An experimental investigation is unique in that it involves the deliberate or purposeful manipulation of a ‘variable’ (or variables) and the observation of the effects of that manipulation. In an experimental investigation, your teacher will likely ask you to identify things such as an independent (or manipulated) variable, a dependent (or responding) variable, and controlling variables (or constants). Your teacher will also likely ask you to write a hypothesis proposing a logical relationship between the variables before performing your experiment, as well as make hypothesis-based predictions for each of the planned trials of the experiment.
In this way, experimental research is similar to comparative research, which also aims to alter–or manipulate–some aspect of the conditions in which the objects, events, or systems occur, unfold, or reside. Unlike in comparative research, however, in experimental research the scientist subjects the objects or events to a predetermined (or deliberate) experimental treatment. In other words, the objects or events under consideration are not allowed to exist each in somewhat ‘natural’ settings and/or in relatively ‘typical’ situations…they are deliberately manipulated by the scientist (or scientists).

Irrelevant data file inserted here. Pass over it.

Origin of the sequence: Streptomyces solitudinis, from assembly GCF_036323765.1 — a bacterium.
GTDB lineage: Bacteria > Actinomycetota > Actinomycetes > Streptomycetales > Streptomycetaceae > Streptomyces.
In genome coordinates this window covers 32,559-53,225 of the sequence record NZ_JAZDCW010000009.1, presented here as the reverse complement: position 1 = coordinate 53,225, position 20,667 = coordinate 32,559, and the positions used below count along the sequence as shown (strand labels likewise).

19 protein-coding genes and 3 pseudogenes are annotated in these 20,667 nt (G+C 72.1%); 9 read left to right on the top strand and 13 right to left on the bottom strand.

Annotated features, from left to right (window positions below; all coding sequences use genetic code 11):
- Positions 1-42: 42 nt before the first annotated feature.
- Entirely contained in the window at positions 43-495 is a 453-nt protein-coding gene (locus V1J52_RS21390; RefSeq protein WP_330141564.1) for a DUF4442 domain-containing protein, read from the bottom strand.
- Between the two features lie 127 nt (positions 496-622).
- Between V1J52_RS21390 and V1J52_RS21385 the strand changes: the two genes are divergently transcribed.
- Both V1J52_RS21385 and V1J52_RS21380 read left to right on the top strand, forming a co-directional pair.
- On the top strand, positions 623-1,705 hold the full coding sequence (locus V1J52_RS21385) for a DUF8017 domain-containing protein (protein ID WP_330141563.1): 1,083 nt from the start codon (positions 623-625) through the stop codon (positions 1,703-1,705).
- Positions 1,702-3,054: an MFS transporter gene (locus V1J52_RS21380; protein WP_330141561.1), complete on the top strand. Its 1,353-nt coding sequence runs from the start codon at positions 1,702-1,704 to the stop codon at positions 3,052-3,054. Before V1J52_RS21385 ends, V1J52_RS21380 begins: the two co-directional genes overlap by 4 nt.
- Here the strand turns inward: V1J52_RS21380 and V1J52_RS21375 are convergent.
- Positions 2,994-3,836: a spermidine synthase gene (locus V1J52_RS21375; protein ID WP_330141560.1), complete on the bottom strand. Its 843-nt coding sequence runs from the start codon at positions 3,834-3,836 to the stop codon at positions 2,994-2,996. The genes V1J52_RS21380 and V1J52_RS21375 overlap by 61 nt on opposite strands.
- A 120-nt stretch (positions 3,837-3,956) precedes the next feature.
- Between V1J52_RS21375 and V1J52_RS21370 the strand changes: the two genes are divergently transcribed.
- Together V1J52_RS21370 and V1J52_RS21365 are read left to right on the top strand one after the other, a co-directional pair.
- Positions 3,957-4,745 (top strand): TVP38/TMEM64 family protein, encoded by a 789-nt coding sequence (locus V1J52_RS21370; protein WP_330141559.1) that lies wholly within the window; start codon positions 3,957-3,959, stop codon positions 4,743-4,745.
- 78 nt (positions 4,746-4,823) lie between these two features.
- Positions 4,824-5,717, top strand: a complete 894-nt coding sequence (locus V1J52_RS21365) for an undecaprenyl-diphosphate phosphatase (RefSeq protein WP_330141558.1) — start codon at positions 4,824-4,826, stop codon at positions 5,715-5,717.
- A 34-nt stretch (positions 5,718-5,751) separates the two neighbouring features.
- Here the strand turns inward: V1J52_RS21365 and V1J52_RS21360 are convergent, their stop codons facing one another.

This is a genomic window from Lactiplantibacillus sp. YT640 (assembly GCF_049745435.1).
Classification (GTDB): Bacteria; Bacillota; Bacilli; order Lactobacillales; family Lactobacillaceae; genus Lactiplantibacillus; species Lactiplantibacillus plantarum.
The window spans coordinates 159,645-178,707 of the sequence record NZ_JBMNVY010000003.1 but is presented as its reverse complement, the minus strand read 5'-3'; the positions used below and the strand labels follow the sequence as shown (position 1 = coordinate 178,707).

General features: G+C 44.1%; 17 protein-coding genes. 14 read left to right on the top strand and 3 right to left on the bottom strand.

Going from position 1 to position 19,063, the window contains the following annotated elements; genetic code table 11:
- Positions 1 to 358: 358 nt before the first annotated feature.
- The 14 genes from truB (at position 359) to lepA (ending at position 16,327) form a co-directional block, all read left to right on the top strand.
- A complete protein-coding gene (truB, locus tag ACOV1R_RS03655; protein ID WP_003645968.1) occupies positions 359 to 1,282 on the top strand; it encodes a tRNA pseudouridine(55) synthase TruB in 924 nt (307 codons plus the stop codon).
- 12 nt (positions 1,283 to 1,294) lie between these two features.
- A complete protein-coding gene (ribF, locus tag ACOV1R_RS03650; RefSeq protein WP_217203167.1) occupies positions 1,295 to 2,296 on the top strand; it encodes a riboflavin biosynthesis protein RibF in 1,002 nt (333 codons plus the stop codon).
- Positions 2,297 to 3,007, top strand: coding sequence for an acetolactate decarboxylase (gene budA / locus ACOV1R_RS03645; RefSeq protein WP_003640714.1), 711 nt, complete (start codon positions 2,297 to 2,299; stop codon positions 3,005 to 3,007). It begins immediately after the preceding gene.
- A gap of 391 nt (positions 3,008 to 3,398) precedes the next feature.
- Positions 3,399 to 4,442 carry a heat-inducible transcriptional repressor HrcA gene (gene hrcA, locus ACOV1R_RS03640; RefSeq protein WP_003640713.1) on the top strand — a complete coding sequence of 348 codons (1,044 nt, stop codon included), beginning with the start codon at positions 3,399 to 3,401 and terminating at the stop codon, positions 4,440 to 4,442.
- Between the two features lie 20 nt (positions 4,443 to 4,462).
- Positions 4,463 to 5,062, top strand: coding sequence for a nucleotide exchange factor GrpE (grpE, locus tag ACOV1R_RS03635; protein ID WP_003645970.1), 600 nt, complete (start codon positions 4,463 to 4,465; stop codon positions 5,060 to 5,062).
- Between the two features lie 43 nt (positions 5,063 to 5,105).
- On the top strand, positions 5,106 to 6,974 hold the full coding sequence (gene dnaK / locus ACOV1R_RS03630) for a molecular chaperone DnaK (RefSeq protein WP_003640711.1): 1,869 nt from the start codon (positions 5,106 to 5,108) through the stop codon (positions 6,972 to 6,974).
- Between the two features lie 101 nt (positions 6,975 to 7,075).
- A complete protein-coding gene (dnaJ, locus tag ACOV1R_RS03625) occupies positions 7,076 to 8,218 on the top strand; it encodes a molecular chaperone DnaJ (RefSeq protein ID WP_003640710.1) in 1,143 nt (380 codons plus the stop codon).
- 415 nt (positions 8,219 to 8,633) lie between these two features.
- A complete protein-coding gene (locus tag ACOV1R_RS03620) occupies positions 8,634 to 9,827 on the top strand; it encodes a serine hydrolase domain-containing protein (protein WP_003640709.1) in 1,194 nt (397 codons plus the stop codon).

Experiments are used across all scientific disciplines–as well as some social science disciplines–to investigate all kinds of questions. In some cases, scientific experiments are used for exploratory purposes in which the scientist does not know what the dependent (or responding) variable is. In this type of experiment, the scientist will manipulate an independent (or manipulated) variable and observe what the effect of the manipulation is in order to identify a dependent/responding variable (or variables). Scientific experiments are also commonly used to quantify the magnitude of a relationship between two or more variables.
Like both descriptive and comparative investigations, experimental investigations typically involve the systematic observation and detailed descriptions of objects, organisms, populations, instances, situations, or phenomena in such a way that the experiment could be replicated by other scientists. To be systematic means that experimental investigations must be characterized by both rigor and consistency. Your science teacher will talk with you in more detail about these two important terms–rigor and consistency–during your experimental investigations.
To learn more about experimental research, you can visit the excellent Visionlearning site, but if you’d rather begin trying to master some of the key skills and sensibilities needed to do experimental research well, then proceed directly to the exercises.
Last updated: July 2019